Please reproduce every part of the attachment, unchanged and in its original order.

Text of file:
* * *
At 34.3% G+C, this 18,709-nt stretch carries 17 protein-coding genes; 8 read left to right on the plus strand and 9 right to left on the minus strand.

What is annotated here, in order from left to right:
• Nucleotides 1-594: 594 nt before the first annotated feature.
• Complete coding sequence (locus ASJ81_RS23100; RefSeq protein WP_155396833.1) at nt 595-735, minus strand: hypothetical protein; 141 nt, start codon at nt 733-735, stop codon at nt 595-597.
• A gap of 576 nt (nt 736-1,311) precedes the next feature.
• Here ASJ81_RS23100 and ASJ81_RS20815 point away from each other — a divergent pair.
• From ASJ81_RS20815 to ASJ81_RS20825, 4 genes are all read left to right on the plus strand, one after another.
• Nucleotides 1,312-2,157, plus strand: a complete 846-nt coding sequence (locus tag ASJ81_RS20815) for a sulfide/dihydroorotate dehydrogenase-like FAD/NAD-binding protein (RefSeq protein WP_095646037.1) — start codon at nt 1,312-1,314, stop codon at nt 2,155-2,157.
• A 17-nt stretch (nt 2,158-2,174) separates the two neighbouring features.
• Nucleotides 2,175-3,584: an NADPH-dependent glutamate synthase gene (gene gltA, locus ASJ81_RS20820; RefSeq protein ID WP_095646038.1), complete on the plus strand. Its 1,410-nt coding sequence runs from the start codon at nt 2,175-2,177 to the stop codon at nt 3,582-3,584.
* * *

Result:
At 34.3% G+C, this 18,709-nt stretch carries 17 protein-coding genes; 8 read left to right on the plus strand and 9 right to left on the minus strand.

What is annotated here, in order from left to right:
• Nucleotides 1-594: 594 nt before the first annotated feature.
• Complete coding sequence (locus ASJ81_RS23100; RefSeq protein WP_155396833.1) at nt 595-735, minus strand: hypothetical protein; 141 nt, start codon at nt 733-735, stop codon at nt 595-597.
• A gap of 576 nt (nt 736-1,311) precedes the next feature.
• Here ASJ81_RS23100 and ASJ81_RS20815 point away from each other — a divergent pair.
• From ASJ81_RS20815 to ASJ81_RS20825, 4 genes are all read left to right on the plus strand, one after another.
• Nucleotides 1,312-2,157, plus strand: a complete 846-nt coding sequence (locus tag ASJ81_RS20815) for a sulfide/dihydroorotate dehydrogenase-like FAD/NAD-binding protein (RefSeq protein WP_095646037.1) — start codon at nt 1,312-1,314, stop codon at nt 2,155-2,157.
• A 17-nt stretch (nt 2,158-2,174) separates the two neighbouring features.
• Nucleotides 2,175-3,584: an NADPH-dependent glutamate synthase gene (gene gltA, locus ASJ81_RS20820; RefSeq protein ID WP_095646038.1), complete on the plus strand. Its 1,410-nt coding sequence runs from the start codon at nt 2,175-2,177 to the stop codon at nt 3,582-3,584.